Episode 82: Colorectal Diseases Series

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Show Panelist

Special Guests: Dr. Renard Rawls, Dr. Sian Chisholm & Linda Lockett Brown, RDN, LDN, CLC

Dr. Rogers Cain and Ms. Jocelyn Turner – Co-Host


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A colonoscopy is a screening test to check for early signs of colorectal cancer. It’s one of the most effective tools for detecting colorectal cancer early, when it’s easier to treat.

Advocate Health Care specialists offer colonoscopies in multiple convenient locations throughout the Chicago metro area. Qualifying patients can schedule a screening colonoscopy with no need for an appointment with a gastrointestinal doctor first. Our Digestive Health Center also offers personal phone consultations and Saturday appointments, making it as easy as possible to get the care you need, when and where you need it.

What is a colonoscopy?

A colonoscopy is a test to look for small growths (polyps) or other irregular tissue in your colon and rectum that could be an early sign of colorectal cancer. Doctors use a flexible tube with a camera (colonoscope) to examine your rectum and entire large intestine (colon).

Colonoscopies are often considered the gold standard for colorectal cancer screening. They find up to 90% of tumors or polyps. When detected in these early stages, up to 90% of people recover fully from colorectal cancer.

Is colon screening the same as a colonoscopy?

A colonoscopy is one of several types of colon screenings. Depending on your overall risk, your doctor may use other screening tests such as:

  • Stool tests to check your stool for the presence of blood. You typically obtain a stool sample at home and submit it to your doctor or a laboratory for analysis.
  • Flexible sigmoidoscopy to examine your rectum and the lower third of your colon. Your doctor uses a short, lighted tube and you don’t need general anesthesia.

Find out more about colon cancer screening guidelines.

Schedule your colonoscopy

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Screening vs. diagnostic colonoscopies

Traditional colonoscopies use a thin, flexible tube inserted into the anus. Your doctor looks for and removes any polyps found in your colon and rectum.

Your colonoscopy may also be categorized as:

  • Screening colonoscopy: These tests check for early signs of cancer when you have no cancer symptoms.
  • Diagnostic colonoscopy: You may need this test to check for cancer or other gastrointestinal diseases when you do have symptoms. Doctors may also consider colonoscopy to be diagnostic if you need one more often than once every 10 years.

The test is the same for screening and diagnostic colonoscopies. But a diagnostic colonoscopy appointment may last longer, depending on what your doctor needs to examine. Find out more about what to expect during a colonoscopy.

What diseases can be detected by a colonoscopy?

Colonoscopies typically screen for colorectal cancer. But you may also get a colonoscopy to diagnose gastrointestinal diseases such as:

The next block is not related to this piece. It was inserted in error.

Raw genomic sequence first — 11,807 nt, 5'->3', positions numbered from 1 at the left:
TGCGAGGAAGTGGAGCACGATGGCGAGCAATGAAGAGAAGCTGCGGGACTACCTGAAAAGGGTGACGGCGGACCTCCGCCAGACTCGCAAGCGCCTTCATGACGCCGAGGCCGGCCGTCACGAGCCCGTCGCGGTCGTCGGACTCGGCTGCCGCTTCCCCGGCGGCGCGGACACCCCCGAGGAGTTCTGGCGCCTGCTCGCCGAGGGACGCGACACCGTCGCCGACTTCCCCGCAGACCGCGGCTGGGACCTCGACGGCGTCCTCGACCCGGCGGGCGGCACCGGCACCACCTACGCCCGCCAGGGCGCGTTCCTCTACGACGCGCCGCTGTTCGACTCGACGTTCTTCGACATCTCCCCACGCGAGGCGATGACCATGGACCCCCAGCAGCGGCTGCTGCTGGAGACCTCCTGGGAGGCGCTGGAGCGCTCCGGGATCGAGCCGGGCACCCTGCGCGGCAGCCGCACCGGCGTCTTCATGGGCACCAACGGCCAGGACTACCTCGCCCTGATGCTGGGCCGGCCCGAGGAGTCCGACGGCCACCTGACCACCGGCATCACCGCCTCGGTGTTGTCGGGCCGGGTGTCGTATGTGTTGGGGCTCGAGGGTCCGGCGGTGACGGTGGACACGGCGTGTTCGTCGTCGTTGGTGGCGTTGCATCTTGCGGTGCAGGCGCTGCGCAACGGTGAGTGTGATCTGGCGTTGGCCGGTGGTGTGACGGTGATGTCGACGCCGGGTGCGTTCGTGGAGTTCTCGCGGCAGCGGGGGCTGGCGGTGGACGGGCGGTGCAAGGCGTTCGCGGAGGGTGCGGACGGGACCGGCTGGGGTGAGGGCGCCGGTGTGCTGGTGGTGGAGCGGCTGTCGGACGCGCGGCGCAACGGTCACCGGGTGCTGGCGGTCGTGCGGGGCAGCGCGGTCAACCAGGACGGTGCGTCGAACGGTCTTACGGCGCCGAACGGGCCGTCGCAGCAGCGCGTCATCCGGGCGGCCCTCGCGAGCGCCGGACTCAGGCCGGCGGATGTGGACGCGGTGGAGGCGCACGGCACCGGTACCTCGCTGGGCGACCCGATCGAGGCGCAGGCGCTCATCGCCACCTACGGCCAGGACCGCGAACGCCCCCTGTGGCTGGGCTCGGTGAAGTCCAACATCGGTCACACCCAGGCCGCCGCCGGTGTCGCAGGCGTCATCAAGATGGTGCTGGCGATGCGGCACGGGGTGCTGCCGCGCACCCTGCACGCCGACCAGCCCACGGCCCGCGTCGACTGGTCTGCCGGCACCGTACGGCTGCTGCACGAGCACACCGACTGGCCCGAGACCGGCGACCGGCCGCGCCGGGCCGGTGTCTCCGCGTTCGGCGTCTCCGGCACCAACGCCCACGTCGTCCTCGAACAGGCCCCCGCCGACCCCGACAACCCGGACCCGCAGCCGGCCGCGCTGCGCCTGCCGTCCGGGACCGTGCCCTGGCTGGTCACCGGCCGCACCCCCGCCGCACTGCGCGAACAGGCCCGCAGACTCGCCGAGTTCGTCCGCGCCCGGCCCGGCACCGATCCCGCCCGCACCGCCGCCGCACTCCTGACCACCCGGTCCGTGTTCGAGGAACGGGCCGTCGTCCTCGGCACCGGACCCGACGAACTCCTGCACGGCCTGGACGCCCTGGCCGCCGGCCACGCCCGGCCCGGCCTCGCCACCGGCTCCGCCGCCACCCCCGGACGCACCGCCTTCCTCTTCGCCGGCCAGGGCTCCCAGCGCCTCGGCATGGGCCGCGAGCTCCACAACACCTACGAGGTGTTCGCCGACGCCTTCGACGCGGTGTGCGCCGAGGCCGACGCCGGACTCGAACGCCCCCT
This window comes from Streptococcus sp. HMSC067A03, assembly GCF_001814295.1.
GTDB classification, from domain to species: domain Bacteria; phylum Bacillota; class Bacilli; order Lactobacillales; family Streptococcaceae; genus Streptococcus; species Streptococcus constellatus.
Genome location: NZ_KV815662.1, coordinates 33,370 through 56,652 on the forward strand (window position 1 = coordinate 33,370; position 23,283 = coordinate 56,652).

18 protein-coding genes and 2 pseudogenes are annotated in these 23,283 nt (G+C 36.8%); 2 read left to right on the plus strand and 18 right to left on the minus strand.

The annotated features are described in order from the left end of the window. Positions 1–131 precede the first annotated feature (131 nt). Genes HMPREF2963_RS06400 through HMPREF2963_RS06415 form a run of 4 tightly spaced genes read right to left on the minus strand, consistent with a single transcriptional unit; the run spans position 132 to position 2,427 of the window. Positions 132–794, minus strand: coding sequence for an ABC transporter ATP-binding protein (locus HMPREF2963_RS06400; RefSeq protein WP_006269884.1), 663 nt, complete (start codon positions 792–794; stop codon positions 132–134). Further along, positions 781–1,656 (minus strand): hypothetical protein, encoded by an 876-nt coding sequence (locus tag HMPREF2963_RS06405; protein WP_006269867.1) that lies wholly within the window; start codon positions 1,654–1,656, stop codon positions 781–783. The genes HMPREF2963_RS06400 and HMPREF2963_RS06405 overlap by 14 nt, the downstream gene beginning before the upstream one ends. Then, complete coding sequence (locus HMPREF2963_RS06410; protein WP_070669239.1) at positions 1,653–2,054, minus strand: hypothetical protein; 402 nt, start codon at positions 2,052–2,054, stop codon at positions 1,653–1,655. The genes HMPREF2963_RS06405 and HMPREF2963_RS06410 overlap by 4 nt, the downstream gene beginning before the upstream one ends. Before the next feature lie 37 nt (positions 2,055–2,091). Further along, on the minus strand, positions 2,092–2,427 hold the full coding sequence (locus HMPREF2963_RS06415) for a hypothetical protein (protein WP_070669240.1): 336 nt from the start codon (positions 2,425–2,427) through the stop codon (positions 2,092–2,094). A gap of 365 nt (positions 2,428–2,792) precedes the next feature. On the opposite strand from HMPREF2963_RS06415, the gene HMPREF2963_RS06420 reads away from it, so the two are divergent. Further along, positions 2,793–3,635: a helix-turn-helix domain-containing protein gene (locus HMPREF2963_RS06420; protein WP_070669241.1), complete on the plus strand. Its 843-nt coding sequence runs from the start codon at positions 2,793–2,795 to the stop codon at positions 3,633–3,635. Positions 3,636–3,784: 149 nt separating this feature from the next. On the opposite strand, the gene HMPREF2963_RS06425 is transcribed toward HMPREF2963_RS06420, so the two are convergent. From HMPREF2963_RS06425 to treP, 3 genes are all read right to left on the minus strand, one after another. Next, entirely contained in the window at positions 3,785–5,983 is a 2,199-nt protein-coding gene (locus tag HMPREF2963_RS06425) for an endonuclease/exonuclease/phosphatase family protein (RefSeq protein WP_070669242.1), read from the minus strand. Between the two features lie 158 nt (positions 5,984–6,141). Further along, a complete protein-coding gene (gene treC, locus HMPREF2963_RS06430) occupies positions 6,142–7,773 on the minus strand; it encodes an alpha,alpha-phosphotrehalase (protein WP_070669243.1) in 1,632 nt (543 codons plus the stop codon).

• Diverticulosis (pockets that grow in the colon) or diverticulitis (pockets that become infected)
  • Inflammatory bowel disease, including ulcerative colitis and Crohn’s disease
  • Ischemic colitis (colon inflammation resulting from reduced blood flow to the colon)
  • Large bowel obstruction (blockage in the colon that prevents gas or stool from passing and may cause the colon to rupture)

Reasons for an urgent colonoscopy

You usually only have colonoscopies to screen for cancer. But you may need a more urgent colonoscopy if you have any concerning symptoms related to gastrointestinal problems, such as:

  • Abdominal pain
  • Blood in your stool
  • Changes in bowel habits, such as diarrhea, constipation or incontinence
  • Rectal bleeding
  • Unexplained fatigue or weakness
  • Unexplained weight loss

What do colonoscopy results mean?

Colonoscopy results may be:

  • Negative: Your doctor didn’t find any polyps or other tissue irregularities. If you’re at average risk for colorectal cancer, you won’t need another colonoscopy for several years.
  • Positive: Your test showed polyps or other irregular tissue.

What happens if a colonoscopy is positive?

Your doctor typically removes a sample of the irregular tissue (biopsy). They test the tissue in a laboratory to determine if it’s cancerous (malignant) or noncancerous (benign).

Often, your doctor can remove polyps during your colonoscopy. Rarely, you may need surgery to remove polyps. Depending on your results, you may need more frequent screening colonoscopies.

What does a colonoscopy cost?

Colonoscopies are typically low- or no-cost with insurance. You may have a copay or other out-of-pocket costs for a diagnostic colonoscopy.

Get a colonoscopy cost estimate

Our team can help you understand your insurance coverage and financial options if you have any cost concerns. We’ll provide a cost estimate based on your insurance plan and medical history. Please call 847-795-2300 for a colonoscopy cost estimate. Learn more about financial assistance and hospital pricing.

What patients say about getting a colonoscopy

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